Mars from Rosetta
This view of Mars (visible towards the top of the image) and of the Milky Way was taken by the OSRIS camera on board the Rosetta orbiter on 3 December 2006, during the last series of instrument check-outs. In this image Mars is heavily overexposed and therefore surrounded by a halo of scattered light.
OSIRIS (Optical, Spectroscopic, and Infrared Remote Imaging System) will continue to image Mars during the next major mission phase: the swing-by of planet Mars at the end of February 2007.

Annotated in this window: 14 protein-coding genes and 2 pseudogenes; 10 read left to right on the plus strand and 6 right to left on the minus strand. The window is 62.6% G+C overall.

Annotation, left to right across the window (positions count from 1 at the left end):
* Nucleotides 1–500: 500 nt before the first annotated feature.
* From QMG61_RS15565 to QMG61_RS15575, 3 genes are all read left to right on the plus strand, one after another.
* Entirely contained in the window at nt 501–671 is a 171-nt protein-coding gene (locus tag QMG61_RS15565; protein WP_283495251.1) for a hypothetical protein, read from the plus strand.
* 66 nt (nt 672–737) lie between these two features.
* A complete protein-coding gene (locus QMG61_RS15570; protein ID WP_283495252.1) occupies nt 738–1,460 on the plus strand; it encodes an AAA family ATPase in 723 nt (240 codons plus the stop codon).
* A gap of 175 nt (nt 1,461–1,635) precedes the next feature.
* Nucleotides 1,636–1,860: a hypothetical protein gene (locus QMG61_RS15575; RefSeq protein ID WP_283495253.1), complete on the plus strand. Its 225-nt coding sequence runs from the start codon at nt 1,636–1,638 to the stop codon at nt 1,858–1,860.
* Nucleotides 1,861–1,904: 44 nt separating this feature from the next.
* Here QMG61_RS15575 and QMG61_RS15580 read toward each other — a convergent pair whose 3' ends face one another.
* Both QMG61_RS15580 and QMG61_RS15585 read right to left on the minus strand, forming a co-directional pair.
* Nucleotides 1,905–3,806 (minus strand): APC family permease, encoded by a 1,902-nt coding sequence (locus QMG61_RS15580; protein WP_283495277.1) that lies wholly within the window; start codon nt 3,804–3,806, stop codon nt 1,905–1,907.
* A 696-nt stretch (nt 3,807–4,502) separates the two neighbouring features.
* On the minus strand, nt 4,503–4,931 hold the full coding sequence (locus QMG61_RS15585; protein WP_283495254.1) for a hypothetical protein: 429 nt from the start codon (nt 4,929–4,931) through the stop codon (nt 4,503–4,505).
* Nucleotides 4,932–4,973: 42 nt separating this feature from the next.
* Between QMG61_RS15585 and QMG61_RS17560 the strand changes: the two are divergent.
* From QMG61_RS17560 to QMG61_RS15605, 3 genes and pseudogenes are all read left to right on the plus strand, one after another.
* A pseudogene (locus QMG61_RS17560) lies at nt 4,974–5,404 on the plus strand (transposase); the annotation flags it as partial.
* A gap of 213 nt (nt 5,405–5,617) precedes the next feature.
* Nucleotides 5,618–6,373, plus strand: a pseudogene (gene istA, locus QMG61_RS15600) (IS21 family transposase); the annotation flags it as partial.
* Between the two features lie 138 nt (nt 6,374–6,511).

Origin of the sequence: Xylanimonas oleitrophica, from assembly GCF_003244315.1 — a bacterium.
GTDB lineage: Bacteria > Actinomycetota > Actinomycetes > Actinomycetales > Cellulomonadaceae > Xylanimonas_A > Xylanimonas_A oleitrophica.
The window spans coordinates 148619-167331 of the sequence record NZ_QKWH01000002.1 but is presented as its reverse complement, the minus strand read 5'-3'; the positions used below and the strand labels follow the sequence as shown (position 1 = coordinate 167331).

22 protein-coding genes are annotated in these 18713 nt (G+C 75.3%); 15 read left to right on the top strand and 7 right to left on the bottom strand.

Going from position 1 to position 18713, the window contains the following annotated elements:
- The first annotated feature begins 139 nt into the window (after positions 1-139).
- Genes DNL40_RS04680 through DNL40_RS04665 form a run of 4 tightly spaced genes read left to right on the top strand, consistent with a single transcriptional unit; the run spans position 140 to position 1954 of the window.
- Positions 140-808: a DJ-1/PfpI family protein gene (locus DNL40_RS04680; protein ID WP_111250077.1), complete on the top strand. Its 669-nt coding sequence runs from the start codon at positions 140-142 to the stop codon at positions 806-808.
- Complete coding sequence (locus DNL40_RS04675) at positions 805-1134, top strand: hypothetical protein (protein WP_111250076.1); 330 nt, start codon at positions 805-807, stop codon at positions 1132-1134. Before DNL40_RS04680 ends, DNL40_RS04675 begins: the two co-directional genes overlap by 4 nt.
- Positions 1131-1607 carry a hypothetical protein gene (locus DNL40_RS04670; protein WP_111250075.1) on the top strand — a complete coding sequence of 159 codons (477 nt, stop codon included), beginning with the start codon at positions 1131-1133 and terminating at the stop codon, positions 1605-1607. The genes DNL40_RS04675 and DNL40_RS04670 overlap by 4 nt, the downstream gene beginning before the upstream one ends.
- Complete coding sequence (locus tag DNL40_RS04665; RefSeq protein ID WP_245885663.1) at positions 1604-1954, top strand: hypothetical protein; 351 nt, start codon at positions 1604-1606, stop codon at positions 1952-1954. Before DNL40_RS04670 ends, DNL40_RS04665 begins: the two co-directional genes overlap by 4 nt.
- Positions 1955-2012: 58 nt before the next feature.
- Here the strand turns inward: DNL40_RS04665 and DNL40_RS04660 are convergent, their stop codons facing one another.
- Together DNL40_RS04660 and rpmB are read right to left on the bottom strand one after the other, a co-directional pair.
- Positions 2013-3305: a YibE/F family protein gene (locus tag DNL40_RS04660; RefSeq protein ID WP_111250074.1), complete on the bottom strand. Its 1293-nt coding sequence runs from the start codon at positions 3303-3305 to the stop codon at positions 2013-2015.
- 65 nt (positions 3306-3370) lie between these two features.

Rosetta will use its imaging system and imaging spectrometers to gather data about the surface and atmosphere of the Red Planet, including its chemical composition. It will also collect data about the interaction of the atmosphere with the solar wind and about the Martian radiation environment. It will also image the two natural satellites of Mars, Phobos and Deimos.